Friday, June 8, 2012

Friendly Little House Wrens

      Sometimes when in the garden, I hear a bird singing up in the pin oak tree.  A booming song, fit for a big bird like a blue jay or robin.  I glance up, hoping to see the gifted singer.  Seeing nothing.  Yet there is a movement, there is a tiny bird.  A house wren, singing in all its glory.  Singing for my benefit.
      I have hung bird houses in the garden hoping to attract the wrens to build a nest.  And it has worked.  The birds are constantly flitting about the garden, singing and talking to me as they go about their business.  Singing to me.  They perch just feet away, and will move about as I do.  Not to scold me, but to sing their delightful big songs.  And now they are even more feverishly busy, as they have little mouths to feed.

Baby house wrens,  June 7, 2012
      In this picture you can see two little beaks.  Some days ago I could hear a faint chirping from the nest, almost as if from a distance.  But the babies must have learned that more noise equals more food, as now there is a constant racket emanating from the house.

Maybe the alpha chick surveying his new back yard

      Here one of the parent birds sits impatiently upon a tomato stake, waiting for me to leave the area.  The flash of the camera early this morning seems to bother the birds, because they usually don't seem to mind if I am nearby.  It took awhile for them to land on the house, then they would land, drop off the food tidbit, and quickly dash away.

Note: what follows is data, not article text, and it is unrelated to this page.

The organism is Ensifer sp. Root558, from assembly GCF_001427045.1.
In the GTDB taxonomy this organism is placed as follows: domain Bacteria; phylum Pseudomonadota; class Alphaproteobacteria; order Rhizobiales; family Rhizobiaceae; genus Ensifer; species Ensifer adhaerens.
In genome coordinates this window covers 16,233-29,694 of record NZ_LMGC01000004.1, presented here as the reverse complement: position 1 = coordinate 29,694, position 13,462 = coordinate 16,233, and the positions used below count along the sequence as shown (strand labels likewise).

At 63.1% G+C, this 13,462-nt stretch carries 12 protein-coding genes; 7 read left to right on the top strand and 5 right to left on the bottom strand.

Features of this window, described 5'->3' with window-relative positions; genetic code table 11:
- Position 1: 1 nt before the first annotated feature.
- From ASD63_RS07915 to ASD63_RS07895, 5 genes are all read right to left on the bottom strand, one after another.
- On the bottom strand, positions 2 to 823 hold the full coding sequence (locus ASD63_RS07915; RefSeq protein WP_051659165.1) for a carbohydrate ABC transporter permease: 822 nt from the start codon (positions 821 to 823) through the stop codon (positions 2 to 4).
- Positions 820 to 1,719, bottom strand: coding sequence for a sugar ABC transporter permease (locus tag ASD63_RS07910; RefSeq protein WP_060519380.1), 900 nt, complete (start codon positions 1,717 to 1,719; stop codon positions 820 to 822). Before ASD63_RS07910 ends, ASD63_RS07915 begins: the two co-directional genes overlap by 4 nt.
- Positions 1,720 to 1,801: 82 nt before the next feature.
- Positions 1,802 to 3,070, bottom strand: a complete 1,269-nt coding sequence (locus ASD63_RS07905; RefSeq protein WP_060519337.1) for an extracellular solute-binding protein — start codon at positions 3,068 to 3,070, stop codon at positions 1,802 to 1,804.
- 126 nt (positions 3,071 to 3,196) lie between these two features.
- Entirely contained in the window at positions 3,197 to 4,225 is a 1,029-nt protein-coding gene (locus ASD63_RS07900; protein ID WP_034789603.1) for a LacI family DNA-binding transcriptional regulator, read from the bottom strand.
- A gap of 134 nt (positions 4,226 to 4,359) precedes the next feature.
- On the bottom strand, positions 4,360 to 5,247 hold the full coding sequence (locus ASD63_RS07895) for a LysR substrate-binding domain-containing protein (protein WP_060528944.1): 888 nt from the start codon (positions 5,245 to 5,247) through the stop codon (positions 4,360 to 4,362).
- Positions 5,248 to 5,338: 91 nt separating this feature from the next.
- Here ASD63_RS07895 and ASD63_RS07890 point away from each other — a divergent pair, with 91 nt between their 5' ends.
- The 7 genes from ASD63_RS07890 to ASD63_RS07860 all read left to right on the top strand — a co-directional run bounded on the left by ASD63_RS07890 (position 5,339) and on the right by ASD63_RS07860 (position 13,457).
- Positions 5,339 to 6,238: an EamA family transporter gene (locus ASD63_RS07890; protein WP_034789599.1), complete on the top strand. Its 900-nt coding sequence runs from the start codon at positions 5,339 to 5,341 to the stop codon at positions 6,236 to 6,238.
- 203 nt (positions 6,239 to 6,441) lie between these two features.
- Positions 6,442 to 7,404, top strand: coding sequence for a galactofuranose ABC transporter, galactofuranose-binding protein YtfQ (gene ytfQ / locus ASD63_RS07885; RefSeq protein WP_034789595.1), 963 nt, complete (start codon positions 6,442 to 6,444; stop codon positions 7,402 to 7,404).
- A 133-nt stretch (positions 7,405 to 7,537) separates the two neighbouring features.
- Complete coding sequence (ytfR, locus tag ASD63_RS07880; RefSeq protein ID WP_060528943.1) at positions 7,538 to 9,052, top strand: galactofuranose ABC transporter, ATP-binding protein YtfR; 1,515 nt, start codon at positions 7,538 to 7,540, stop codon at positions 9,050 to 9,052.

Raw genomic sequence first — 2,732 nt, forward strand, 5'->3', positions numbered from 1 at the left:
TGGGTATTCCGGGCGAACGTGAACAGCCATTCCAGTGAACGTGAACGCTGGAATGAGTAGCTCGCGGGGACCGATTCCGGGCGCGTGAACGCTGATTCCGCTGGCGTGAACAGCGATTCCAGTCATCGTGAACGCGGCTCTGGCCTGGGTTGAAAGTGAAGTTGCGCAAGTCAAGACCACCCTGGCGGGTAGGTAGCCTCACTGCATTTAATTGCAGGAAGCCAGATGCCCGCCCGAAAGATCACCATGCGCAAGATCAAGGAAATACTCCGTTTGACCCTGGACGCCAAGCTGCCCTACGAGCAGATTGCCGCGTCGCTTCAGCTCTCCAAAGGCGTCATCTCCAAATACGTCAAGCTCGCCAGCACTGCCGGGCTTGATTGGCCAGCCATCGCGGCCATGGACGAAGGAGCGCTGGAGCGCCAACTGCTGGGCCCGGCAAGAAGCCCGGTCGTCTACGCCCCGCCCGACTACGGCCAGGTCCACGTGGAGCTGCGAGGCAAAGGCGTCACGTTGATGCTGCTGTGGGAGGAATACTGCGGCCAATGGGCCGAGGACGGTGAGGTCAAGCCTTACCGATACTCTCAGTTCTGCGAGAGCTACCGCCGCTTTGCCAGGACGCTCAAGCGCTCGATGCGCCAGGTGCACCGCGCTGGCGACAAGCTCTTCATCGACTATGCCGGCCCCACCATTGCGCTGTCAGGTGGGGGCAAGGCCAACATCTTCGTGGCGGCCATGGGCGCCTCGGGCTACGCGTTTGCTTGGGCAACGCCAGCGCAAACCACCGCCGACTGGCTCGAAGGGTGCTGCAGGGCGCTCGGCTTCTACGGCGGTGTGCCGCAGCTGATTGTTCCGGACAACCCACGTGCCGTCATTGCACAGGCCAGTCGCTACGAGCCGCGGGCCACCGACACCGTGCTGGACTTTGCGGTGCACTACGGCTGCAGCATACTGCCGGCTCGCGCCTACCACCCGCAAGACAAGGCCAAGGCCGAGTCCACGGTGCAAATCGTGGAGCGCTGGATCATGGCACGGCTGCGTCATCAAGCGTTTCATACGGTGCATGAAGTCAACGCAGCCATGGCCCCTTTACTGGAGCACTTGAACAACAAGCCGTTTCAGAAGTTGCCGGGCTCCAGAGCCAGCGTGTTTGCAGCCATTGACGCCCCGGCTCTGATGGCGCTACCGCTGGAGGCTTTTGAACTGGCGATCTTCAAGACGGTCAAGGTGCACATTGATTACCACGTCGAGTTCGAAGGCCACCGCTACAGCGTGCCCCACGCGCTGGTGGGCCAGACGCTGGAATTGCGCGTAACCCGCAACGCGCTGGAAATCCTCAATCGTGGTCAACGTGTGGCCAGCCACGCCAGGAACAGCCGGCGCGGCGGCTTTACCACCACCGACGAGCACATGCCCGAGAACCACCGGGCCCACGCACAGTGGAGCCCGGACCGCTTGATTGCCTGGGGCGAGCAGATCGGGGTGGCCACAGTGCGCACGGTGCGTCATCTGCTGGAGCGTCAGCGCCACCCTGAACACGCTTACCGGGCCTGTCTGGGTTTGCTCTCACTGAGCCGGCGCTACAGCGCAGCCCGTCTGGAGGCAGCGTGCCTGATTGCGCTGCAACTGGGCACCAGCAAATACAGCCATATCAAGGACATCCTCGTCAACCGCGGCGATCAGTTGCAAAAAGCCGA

Feeding time
      A friend of mine built most of the bird houses that I have around the yard.  This one is made from scrap Trex lumber from a deck project.  Has a little locking panel in the bottom to clean out the house.  One heavy duty little bird house.  Unfortunately, he cut the entry hole big enough for sparrows to fit in, and being the bullies that they are, they will take over a wren house by force.  So looking for a way to reduce the hole size, I thought of the neck of the 1.5 liter liquor bottles.  You can see the plastic ring in the photo above.  Cut off maybe the top three inches of the bottle, remove the little pouring insert in the top opening, and hopefully your new restrictor will jam tightly into the bird house opening.  Reducing the opening to a size that only house wrens or chickadees can squeeze through.  The fun little birds.
      Maybe a month ago as I was planting a row of onions under the bird house, I heard quite a ruckus above me.  A sparrow was trying to get into the house!  A distraught wren was perched nearby on a tomato stake.  The little wren was raising its wings and dropping its beak, trying to look menacing.  Bouncing up and down.  Cutest little menacing thing I have ever seen. The sparrow ignored the wren, pushed and shoved at the opening, then pecked angrily at the plastic collar, then flew away.  And that is why that early this morning, I still have a bird house full of noisy little baby house wrens.


  1. House wrens sing beautifully! We don't have any at our house, but this brings back wonderful memories of sitting on my Grandma's porch watching and listening to their beautiful songs. Thanks for a trip down memory lane!

  2. Here, the Starlings are the bullies ~ kicking out the other birds eggs and laying their own in their place for the other birds to raise.
    Your little wrens are adorable! I love feeding birds and having them nest near our home and garden. I recently put a house on our chicken coop which is at the side of the spring garden. The residents happily gobble up nasty bugs throughout the day and make working in the garden a pleasant experience!
    Your garden (in your header) looks lovely and well tended. A great place to enjoy the birds and the plants!

    1. Starlings are nasty bullies. Just visited your blog, love the four flat condo. Signed up to follow your blog, sorry it took so long.